Anyone returning their RX-1?

Started Dec 19, 2012 | Discussions thread
harry cannoli
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Mike..
In reply to sroute, Dec 19, 2012

sroute wrote:

harry cannoli wrote:
"Did I do the right thing?" I know this to be true because I did the same thing when I looked at a brand new $5500 lens that was staring back at me from the coffee table.

I've been there done that too. Let me introduce you to a few Schneider lenses in my past. Lovely, but there were other ways to get to where I needed to go. Live and learn.

Yep. Live and learn.

It's like the anticipation of an intimate relationship. You want it, you think of nothing else. You dream about the moment. That's the absolutely best part of any intimate relationship; the longing, the anticipation, the desire. Then the moment comes. Then the moment passes. Infatuation fades, that's when you start to think. You think without the filter of desire that's been over your eyes. Things start looking differently. "What did I do?", "OMG, she has a big *something* right at the tip of her nose."

Then again, you may really be in love.

I enjoyed reading ^ that ^. Carrying the analogy further, some of us probably need to be worried about rebound relationships.

Oboy, here we go..

In a way when I started selling off my medium format gear I might have done the rebound thing when I decided to put a large bunch of that cash into mirrorless compact cameras and lenses. I won't call that a mistake because the I've really enjoyed the freedoms small capable digital camera systems have brought me. Two years shooting mostly 35mm equivalent and I'm all smiles even though I know I would have done some other things with different gear. It's all good.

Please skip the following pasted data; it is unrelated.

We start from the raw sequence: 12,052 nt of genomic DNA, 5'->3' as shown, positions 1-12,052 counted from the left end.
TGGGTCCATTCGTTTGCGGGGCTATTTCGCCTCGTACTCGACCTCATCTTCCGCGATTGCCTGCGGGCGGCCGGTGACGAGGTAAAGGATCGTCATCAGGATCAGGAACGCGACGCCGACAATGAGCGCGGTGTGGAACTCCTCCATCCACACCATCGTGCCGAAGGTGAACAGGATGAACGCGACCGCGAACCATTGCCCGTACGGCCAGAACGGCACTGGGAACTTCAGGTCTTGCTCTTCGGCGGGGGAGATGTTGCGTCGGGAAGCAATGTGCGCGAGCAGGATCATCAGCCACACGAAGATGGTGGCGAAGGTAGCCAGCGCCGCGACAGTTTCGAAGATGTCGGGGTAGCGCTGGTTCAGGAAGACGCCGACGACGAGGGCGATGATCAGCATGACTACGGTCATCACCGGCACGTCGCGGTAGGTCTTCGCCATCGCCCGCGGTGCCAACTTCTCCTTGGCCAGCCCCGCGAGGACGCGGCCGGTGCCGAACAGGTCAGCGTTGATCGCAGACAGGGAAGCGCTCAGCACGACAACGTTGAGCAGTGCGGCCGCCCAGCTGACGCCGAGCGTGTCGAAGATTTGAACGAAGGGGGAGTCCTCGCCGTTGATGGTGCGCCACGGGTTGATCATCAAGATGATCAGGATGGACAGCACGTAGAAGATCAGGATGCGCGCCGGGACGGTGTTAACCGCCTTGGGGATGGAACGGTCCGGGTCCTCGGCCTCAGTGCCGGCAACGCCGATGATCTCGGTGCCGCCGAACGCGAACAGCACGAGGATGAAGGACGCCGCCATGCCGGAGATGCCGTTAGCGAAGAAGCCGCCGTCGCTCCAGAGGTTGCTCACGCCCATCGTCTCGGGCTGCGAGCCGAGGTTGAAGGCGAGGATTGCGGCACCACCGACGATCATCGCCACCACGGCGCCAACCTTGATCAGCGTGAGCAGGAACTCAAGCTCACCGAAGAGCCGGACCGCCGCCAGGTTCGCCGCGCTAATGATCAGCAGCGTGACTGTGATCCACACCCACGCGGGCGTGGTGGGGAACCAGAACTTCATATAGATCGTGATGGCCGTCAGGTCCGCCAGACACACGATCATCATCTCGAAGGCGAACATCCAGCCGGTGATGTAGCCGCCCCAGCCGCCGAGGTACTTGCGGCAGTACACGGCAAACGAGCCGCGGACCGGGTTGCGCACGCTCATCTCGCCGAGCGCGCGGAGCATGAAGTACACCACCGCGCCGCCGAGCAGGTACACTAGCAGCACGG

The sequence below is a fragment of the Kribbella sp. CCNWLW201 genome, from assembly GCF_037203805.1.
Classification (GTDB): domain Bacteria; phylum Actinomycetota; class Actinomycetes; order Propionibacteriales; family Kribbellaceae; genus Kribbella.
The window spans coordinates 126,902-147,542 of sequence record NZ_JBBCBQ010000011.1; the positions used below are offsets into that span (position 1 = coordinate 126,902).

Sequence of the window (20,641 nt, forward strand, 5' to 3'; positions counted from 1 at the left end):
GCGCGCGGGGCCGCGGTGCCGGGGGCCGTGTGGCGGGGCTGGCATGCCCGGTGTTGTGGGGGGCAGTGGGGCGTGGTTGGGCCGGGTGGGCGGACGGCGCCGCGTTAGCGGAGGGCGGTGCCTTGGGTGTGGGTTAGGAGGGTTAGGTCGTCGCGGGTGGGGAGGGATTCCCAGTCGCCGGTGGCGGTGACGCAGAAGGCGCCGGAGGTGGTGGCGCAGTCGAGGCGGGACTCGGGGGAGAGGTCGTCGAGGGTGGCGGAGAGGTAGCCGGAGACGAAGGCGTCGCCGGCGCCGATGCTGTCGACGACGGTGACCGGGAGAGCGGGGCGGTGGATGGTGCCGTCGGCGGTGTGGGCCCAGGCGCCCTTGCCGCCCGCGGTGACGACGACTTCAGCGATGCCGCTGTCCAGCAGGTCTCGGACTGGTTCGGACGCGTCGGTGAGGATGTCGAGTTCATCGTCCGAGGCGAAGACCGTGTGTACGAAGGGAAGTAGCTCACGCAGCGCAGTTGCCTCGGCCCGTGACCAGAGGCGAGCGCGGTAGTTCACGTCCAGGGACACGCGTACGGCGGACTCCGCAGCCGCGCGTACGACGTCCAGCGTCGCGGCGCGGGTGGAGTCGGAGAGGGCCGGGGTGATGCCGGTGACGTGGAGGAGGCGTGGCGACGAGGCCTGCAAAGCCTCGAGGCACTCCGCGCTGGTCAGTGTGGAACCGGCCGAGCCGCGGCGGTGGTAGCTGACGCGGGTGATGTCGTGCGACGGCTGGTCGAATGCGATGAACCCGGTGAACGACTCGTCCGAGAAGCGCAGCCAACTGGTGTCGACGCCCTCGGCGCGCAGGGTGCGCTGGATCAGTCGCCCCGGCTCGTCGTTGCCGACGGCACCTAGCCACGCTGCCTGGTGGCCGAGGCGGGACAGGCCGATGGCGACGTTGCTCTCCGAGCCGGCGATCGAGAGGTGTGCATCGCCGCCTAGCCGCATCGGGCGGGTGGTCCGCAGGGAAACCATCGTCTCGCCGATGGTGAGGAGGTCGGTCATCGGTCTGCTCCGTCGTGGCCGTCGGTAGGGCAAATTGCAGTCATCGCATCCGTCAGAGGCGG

I'm ready to sell of my DSLR kit. Big, heavy, expensive. I'll go m43 for everything, I'm sure I'll be satisfied. Time to move on, change is good. 300mm f/2.8 on m43 is 600mm f/2.8. Incredible, especially for the size.

I've been pixel peeping and nit picking over the tiniest flaws and deetails for years. It's time for me to let go and enjoy photography again.

I've come around to consider that I probably would have been equally jazzed had I spend some of my cash on a capable DSLR and my favorite focal lengths, and instead of a high end compact system and adding even more rangefinder glass than I already owned, had chosen a relatively inexpensive, good enough IQ, durable, compact camera.

Take it from the guy who hasn't shot with a compact for years, until now. Being able to simply grab the camera and go is a feeling that is beyond description. Yes, I'll miss the long lenses and extraordinary image quality. What I won't miss is loading myself up with percocet at night because I hurt so badly. I'm not as young as I used to be, I need a kit that reflects my age and physical condition.

When I think about it, my only current attachment to my DSLR stuff are the memories of shooting wildlife with a bunch of good friends who also shot with super-expensive gear. It was nice to go head-to-head with these pros. Those guys broke me in and showed me the ropes. When it finally reached the point when I could get stuff as good as what they were getting, I was elated.

That's what I see when I look at my wildlife kit. I see memories. I really don't do that type of photography as much as I used to. I'm getting older. The gear is getting heavier. Besides, I've had more fun with my LX7 than I ever had with a 600 f/4. That is the truth.

At the time none of the more limited compacts appealed to me at the time but thanks either to knowing today more about what's out there (such as Ricoh GRD) or new products (example: Sony RX100) today I may well have made a different decision.

Things are indeed getting better. I completely agree. I'm blown away by how good smaller rigs have become.

You are indeed a pragmatic person, you skipped right over all the emotionalism and arrived at the perfect place.

I do think the RX1 appealed to me more than the NEX-7 and Zeiss ZA25/1.8 I almost bought in 2011 even though the latter camera is far more flexible, the rendering of the RX1 appeals to me in ways the NEX 24mm did not... and I already owned a 25mm and a swack of other glass. NEX-7 wasn't different enough to justify going there while the RX1 (ignoring price for a moment) was.